Let’s talk affiliate marketing.
One of Hit Subscribe’s clients, Wrangle, makes approval and ticketing workflows in Slack. I’m using them as a hypothetical affiliate example since a lot of DaedTech’s audience skews indie engineer/business-owner, and I could actually see making successful affiliate sales of Wrangle from DaedTech.
So, let’s say that Wrangle had an affiliate program and, for the sake of simple math, let’s say they paid their affiliate partners (i.e. me) a $10 commission on affiliate conversions. Let’s establish some reasonable assumptions and then do some ROI modeling.
This means that I spend $500 earning 1K visitors, 10 of whom will convert to Wrangle’s site, and one of whom will become a customer, earning me $10. That’s… not great. My ROI is a pretty depressing negative $490.
As I mentioned earlier, there is a lot of assuming and back-of-the-napkin-ing with this kind of modeling. So I like to create spreadsheets (or, these days, more sophisticated Airtable models) to turn assumptions into variables and to play with scenarios. I then run prototyping experiments to tune up the figure and feed this data back into the model.
Let’s do a super crude version of that.
DaedTech has a domain authority of 46 or something these days, which means I can shoot a lot higher than 1,000 visitors per post. In reality, 1K visitors per post, per month is a better figure. So let’s say that I can actually rustle up something like 25K visitors per post over 2 years.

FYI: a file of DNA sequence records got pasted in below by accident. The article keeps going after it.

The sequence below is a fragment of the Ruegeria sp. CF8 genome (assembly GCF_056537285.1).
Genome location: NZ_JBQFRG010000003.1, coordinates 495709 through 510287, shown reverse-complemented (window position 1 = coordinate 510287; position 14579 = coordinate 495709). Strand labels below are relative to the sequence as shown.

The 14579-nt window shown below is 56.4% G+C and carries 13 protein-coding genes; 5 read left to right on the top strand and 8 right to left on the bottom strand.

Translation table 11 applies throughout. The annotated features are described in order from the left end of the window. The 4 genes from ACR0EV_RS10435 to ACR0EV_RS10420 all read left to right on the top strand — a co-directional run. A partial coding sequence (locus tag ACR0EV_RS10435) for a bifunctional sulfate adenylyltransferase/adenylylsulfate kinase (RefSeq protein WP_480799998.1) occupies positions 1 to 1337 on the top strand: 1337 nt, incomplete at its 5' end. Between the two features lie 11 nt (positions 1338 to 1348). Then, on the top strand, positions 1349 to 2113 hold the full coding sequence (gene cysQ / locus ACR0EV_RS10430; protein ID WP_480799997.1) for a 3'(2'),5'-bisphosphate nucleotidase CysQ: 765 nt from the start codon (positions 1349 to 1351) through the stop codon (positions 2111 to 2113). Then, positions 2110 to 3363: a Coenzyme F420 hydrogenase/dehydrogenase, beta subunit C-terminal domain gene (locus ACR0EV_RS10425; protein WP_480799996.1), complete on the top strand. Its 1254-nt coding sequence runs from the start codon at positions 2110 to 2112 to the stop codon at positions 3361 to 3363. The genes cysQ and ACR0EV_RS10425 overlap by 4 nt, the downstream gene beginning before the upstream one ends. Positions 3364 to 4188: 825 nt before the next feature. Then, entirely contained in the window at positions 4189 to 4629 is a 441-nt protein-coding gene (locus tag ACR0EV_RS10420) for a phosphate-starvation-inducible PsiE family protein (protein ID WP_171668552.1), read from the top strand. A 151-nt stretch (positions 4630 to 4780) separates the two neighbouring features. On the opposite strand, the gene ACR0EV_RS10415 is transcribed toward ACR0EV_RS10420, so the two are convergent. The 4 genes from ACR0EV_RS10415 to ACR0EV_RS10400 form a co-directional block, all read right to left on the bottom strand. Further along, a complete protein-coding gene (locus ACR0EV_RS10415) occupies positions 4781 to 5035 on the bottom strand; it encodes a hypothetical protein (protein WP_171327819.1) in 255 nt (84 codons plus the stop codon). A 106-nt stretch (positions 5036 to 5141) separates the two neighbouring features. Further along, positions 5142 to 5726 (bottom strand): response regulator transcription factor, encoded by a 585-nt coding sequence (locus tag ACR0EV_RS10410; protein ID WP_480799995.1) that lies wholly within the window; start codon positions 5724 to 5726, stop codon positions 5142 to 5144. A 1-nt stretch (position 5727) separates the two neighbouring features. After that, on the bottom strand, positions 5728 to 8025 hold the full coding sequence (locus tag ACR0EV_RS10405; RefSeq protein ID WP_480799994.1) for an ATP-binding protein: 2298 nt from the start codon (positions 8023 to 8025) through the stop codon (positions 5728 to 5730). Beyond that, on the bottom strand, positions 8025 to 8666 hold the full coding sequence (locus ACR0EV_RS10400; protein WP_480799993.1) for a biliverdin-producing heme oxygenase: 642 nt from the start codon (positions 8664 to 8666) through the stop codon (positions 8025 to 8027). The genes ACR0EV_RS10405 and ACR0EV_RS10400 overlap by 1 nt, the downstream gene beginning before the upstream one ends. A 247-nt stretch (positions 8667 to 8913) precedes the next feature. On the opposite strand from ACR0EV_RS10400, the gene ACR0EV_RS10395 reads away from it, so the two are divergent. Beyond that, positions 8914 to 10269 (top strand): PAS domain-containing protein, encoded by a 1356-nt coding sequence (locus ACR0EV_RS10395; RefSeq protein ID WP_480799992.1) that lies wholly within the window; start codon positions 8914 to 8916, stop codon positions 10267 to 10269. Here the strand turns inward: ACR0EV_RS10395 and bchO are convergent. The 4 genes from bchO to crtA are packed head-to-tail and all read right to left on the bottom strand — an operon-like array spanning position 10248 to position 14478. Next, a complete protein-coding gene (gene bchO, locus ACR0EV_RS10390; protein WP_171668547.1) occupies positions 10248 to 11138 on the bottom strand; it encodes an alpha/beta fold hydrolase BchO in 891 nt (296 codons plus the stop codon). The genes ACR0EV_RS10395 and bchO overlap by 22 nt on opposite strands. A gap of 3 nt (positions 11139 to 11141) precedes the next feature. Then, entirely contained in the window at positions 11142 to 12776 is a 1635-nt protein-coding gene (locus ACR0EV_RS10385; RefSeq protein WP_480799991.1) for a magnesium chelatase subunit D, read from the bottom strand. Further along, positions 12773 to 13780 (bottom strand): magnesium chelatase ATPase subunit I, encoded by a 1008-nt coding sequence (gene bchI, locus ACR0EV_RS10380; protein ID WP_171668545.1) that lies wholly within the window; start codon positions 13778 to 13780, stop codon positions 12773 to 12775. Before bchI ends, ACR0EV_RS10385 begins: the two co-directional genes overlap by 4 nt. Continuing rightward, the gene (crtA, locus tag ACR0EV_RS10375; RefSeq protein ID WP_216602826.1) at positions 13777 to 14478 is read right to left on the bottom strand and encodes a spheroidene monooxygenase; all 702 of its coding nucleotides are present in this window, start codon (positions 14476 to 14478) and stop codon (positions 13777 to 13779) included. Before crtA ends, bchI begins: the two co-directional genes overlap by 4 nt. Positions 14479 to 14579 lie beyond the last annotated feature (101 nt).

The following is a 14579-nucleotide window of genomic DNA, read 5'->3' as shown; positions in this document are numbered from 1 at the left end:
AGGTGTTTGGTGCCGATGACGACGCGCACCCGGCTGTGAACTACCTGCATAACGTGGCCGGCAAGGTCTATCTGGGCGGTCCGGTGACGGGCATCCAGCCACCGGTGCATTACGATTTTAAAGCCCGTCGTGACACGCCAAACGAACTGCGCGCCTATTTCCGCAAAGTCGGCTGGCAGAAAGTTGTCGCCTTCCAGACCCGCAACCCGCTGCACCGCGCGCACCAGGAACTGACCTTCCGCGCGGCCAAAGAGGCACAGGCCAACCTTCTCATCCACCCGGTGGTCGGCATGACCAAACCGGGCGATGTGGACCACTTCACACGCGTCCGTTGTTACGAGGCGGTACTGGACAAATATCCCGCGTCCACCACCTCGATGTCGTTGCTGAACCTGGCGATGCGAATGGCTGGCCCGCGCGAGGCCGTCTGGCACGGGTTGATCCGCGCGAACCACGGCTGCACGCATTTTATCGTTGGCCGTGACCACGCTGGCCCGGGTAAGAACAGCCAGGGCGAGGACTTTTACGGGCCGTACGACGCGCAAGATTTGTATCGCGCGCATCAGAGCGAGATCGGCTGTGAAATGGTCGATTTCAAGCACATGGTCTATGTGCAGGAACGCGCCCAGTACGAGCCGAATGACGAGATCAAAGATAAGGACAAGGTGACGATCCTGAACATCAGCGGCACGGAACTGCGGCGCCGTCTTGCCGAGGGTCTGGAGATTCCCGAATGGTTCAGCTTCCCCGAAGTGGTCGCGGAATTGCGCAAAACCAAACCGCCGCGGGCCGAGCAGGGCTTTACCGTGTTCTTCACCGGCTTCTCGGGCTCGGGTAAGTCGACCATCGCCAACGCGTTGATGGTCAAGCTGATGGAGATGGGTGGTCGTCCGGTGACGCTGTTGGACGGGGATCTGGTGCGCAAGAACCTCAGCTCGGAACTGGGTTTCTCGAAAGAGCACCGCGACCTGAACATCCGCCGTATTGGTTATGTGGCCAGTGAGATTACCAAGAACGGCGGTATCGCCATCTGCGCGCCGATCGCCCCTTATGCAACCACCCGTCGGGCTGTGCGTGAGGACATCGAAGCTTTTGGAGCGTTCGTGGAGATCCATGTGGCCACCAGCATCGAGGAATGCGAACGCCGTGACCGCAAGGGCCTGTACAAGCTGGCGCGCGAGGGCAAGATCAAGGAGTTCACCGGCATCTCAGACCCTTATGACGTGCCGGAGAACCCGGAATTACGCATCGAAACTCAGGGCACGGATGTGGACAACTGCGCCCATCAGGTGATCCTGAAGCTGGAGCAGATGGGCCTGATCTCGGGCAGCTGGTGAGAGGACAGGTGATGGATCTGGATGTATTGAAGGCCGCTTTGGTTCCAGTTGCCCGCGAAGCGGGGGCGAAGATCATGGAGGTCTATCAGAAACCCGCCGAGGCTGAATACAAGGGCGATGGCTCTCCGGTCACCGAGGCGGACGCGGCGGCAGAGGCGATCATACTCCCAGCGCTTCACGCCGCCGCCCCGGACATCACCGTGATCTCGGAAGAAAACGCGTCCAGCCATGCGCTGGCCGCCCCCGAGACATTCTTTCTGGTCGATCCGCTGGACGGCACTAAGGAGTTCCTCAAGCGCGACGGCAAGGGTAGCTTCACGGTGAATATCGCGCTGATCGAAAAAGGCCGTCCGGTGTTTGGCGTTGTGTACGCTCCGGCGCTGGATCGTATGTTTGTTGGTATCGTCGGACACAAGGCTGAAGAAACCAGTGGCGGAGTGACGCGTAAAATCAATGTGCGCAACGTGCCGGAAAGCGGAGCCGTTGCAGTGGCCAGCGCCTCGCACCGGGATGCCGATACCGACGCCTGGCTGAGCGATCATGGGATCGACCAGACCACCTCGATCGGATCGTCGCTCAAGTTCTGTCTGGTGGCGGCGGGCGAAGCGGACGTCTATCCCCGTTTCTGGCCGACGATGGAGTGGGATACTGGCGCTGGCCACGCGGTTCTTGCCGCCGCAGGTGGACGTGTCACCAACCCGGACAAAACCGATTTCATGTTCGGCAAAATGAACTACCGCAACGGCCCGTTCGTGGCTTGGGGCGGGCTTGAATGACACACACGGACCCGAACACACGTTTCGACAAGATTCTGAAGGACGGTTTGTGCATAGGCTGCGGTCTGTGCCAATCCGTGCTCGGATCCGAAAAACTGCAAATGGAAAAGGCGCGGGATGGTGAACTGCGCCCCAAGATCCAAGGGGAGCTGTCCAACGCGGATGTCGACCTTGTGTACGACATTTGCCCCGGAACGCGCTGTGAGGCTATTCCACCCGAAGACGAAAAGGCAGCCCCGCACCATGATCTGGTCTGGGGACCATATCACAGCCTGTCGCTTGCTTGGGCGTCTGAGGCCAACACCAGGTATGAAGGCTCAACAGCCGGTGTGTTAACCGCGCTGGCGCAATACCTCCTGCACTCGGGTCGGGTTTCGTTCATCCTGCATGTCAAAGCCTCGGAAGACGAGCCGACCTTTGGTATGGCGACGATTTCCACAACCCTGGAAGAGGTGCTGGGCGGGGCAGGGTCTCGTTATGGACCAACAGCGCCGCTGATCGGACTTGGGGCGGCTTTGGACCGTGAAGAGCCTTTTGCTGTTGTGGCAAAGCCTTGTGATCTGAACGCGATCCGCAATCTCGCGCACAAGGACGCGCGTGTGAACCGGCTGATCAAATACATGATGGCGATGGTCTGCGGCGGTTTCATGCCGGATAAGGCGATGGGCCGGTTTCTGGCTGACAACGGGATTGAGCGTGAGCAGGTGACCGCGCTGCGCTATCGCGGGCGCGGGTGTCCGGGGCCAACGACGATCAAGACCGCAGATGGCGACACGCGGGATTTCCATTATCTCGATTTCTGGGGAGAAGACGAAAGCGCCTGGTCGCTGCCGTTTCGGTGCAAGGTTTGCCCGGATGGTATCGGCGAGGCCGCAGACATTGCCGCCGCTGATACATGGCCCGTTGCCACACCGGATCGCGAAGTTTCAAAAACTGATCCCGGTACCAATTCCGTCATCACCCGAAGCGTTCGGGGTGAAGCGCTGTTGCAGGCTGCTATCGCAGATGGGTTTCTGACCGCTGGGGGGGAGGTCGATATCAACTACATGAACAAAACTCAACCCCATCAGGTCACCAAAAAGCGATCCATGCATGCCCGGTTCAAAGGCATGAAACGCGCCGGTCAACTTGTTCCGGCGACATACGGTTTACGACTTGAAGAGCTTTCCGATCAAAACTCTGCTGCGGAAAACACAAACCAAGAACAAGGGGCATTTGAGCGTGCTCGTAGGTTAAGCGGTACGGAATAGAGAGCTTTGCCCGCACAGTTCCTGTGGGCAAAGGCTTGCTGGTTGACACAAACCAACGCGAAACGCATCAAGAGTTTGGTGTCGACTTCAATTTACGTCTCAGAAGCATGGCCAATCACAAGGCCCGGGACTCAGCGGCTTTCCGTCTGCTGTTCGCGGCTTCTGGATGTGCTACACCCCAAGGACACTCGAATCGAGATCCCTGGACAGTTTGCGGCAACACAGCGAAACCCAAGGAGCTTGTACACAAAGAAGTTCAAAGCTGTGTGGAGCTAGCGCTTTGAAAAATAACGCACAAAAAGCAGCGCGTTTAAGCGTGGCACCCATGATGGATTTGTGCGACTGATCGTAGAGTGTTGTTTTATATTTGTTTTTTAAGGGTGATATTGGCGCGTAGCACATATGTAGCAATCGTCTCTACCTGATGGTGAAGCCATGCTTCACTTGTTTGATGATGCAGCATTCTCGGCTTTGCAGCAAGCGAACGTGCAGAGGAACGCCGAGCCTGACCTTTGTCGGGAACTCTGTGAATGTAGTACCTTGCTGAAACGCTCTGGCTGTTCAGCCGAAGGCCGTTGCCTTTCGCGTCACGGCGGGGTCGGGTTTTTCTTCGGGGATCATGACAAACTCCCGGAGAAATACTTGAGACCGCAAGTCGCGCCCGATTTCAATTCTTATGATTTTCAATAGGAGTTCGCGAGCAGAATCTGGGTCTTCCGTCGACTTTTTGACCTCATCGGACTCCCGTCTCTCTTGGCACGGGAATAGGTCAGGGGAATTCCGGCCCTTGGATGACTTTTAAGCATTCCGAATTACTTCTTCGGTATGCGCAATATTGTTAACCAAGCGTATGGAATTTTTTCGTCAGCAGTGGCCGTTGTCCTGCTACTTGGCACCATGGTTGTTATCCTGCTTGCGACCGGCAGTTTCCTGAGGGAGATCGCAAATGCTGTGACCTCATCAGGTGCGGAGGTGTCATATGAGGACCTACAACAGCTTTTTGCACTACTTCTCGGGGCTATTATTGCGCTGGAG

Now, let’s also assume that I creatively incorporate multiple affiliate deals per post. So I’m now earning $250 per post from each Wrangle affiliate link and maybe a similar figure for the other 2-3 links that I’m working in. Now we’re up to $500 to $750 per post in earned revenue and flirting with a viable hustle.
Now I just need to commission 400-500 blog posts per year, and I’ll make a living (or write about 150 and do a lot of SEO planning).
So if you get really good at SEO, and absolutely grind out content, you might squeak by hawking affiliate links.
Or, you could adopt an actually viable business model. You know, offer something of actual value to your own readership. Then you don’t incur the falloff penalty of 99% of readers not visiting some other site, you can handle your own marketing automation, and you can sell something with much higher upside than $10.
If you can entice 10% of your own visitors into some kind of nurture sequence and convert 10% of those eventually, you’re now converting something like 250 people per post, over the lifetime of your post. And if you’re selling something that has an LTV of, say, $100, you’re now paying back $25,000 on a $500 investment.
Granted, those conversion rates are extremely good, and you likely don’t have a site with DaedTech’s DA (or Hit Subscribe’s institutionalized SEO-fu), but this should give you a sense of how penny-ante affiliate marketing is.